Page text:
Multinodular goitre is not associated with eye disease, unless in a rare case of Marine–Lenhart syndrome where it coexists with Grave’s disease. Therefore, other causes of exophthalmos need to be ruled out when the eye disease is seen in a patient with multinodular goitre. Confusion can arise in patients with features suggestive of Graves’ ophthalmopathy in the absence of thyroid-stimulating hormone receptor autoantibodies and no evidence of other causes of exophthalmos. We present a case of multinodular goitre in a patient with exophthalmos which flared up after iodine contrast-based study. A 61-year-old Australian presented with a pre-syncopal attack and was diagnosed with toxic multinodular goitre. At the same time of investigations, to diagnose the possible cause of the pre-syncopal attack, computerised tomographic (CT) coronary artery angiogram was requested by a cardiologist. A few days after the iodine contrast-based imaging test was performed, he developed severe eye symptoms, with signs suggestive of Graves’ orbitopathy. MRI of the orbit revealed features of the disease. Although he had pre-existing eye symptoms, they were not classical of thyroid eye disease. He eventually had orbital decompressive surgery. This case poses a diagnostic dilemma of a possible Graves’ orbitopathy in a patient with multinodular goitre.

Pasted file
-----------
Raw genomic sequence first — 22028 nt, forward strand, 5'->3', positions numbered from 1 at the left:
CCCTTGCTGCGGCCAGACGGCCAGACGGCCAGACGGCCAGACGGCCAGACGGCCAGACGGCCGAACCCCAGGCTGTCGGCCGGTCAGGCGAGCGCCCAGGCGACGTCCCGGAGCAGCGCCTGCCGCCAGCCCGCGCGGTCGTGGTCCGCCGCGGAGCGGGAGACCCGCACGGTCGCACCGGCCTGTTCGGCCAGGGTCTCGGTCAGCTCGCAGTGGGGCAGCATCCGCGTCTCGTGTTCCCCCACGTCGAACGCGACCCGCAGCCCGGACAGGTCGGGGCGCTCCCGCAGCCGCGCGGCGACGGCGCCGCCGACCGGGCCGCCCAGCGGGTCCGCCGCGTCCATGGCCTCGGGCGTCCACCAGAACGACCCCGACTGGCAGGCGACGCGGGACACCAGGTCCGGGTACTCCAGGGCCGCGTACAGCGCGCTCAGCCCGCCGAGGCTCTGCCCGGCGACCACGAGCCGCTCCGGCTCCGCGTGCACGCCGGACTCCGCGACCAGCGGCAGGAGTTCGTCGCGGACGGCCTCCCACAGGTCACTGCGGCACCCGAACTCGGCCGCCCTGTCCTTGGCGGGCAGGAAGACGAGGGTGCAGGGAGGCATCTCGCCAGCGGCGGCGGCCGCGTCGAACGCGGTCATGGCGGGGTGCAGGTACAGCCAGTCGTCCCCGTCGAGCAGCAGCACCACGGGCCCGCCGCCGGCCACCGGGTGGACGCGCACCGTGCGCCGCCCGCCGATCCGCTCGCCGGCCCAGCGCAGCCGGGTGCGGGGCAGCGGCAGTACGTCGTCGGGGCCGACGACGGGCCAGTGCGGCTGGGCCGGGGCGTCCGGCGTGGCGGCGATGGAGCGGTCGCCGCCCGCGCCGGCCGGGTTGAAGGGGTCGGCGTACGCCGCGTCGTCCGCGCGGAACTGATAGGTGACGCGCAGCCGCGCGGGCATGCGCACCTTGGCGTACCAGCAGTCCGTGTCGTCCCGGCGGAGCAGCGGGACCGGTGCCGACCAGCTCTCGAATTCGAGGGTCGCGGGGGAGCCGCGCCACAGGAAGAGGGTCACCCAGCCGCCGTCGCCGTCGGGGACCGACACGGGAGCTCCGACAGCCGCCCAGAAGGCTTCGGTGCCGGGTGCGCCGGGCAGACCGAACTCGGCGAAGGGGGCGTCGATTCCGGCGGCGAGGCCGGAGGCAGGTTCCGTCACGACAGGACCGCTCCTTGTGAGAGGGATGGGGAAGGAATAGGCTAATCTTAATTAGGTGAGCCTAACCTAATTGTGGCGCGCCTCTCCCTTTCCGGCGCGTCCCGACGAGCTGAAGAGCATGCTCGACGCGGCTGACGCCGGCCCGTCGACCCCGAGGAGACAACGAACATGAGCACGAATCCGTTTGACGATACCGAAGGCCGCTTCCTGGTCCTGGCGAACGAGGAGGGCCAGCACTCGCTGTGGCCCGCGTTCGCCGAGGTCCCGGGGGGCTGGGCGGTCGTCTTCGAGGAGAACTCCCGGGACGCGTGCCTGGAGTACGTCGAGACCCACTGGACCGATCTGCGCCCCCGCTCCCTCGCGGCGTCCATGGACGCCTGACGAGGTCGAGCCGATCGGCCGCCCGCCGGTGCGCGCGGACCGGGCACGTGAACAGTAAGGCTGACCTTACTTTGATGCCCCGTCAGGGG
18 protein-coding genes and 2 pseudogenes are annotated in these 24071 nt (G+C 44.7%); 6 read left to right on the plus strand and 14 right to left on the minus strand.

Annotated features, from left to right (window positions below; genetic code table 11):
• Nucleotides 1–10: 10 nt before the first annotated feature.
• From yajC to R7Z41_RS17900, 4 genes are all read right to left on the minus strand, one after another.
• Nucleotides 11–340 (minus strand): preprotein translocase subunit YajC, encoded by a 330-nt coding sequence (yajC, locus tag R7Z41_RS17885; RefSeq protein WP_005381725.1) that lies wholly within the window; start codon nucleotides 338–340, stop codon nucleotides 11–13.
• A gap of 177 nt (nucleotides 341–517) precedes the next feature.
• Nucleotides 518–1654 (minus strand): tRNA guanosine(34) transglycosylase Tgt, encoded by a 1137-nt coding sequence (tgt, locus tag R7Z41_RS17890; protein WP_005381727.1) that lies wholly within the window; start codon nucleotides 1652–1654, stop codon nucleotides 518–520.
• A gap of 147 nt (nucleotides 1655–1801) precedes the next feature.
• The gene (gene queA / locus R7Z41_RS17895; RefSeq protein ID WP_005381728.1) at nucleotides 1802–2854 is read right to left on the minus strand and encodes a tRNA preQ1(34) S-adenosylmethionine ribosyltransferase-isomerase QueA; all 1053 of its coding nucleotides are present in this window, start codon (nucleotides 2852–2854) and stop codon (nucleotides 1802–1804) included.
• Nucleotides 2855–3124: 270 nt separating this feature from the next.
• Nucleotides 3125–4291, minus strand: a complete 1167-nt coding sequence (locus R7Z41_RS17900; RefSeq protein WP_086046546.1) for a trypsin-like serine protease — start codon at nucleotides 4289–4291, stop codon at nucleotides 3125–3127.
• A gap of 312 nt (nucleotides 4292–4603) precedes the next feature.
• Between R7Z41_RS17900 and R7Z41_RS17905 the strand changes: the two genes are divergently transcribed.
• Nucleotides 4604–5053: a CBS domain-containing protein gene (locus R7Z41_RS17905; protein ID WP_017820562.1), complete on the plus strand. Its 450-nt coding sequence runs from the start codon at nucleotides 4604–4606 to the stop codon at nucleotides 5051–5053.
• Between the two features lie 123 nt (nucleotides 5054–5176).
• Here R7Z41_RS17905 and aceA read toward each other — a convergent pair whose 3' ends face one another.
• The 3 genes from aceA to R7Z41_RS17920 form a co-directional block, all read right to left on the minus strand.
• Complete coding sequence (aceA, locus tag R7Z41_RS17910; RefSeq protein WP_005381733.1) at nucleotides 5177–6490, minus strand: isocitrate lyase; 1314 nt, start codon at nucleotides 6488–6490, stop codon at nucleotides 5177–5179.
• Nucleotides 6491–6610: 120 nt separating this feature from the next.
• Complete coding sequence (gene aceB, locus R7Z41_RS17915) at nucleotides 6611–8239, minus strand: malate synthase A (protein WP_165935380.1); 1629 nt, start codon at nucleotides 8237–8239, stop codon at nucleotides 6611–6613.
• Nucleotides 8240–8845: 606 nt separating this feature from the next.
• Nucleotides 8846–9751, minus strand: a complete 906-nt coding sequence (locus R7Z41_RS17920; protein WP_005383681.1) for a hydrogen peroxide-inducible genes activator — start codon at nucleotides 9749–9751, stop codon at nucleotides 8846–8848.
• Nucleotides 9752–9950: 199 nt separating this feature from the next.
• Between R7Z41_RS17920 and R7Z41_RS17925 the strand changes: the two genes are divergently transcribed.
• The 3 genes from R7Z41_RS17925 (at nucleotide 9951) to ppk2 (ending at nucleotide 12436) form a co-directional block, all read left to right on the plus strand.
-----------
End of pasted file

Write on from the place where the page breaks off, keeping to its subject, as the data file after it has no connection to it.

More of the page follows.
Graves’ orbitopathy can occur in a patient with normal autothyroid antibodies. The absence of the thyroid antibodies does not rule out the disease in all cases.
Graves’ orbitopathy can coexist with multinodular goitre.
Iodine-based compounds, in any form, can trigger severe symptoms, on the background of Graves’ eye disease.